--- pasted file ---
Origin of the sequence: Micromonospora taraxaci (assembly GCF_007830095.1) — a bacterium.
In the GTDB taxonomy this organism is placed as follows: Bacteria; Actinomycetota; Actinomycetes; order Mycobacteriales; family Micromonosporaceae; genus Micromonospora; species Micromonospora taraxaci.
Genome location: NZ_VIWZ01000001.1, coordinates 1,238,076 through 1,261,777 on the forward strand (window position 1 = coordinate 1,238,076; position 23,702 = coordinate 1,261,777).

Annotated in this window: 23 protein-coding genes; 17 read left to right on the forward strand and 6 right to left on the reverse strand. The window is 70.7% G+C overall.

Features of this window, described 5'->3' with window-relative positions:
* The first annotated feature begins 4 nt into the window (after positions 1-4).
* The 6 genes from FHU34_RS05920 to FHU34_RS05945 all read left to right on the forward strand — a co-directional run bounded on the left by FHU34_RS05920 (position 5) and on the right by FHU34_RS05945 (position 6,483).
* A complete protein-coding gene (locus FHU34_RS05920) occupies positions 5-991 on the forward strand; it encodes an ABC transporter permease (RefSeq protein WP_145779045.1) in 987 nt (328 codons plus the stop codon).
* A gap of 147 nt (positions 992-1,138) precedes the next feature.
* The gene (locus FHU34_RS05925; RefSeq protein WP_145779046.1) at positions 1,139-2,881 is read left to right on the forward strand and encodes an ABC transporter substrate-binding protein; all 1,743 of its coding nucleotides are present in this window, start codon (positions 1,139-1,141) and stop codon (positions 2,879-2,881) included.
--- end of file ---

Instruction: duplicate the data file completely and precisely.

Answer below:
Origin of the sequence: Micromonospora taraxaci (assembly GCF_007830095.1) — a bacterium.
In the GTDB taxonomy this organism is placed as follows: Bacteria; Actinomycetota; Actinomycetes; order Mycobacteriales; family Micromonosporaceae; genus Micromonospora; species Micromonospora taraxaci.
Genome location: NZ_VIWZ01000001.1, coordinates 1,238,076 through 1,261,777 on the forward strand (window position 1 = coordinate 1,238,076; position 23,702 = coordinate 1,261,777).

Annotated in this window: 23 protein-coding genes; 17 read left to right on the forward strand and 6 right to left on the reverse strand. The window is 70.7% G+C overall.

Features of this window, described 5'->3' with window-relative positions:
* The first annotated feature begins 4 nt into the window (after positions 1-4).
* The 6 genes from FHU34_RS05920 to FHU34_RS05945 all read left to right on the forward strand — a co-directional run bounded on the left by FHU34_RS05920 (position 5) and on the right by FHU34_RS05945 (position 6,483).
* A complete protein-coding gene (locus FHU34_RS05920) occupies positions 5-991 on the forward strand; it encodes an ABC transporter permease (RefSeq protein WP_145779045.1) in 987 nt (328 codons plus the stop codon).
* A gap of 147 nt (positions 992-1,138) precedes the next feature.
* The gene (locus FHU34_RS05925; RefSeq protein WP_145779046.1) at positions 1,139-2,881 is read left to right on the forward strand and encodes an ABC transporter substrate-binding protein; all 1,743 of its coding nucleotides are present in this window, start codon (positions 1,139-1,141) and stop codon (positions 2,879-2,881) included.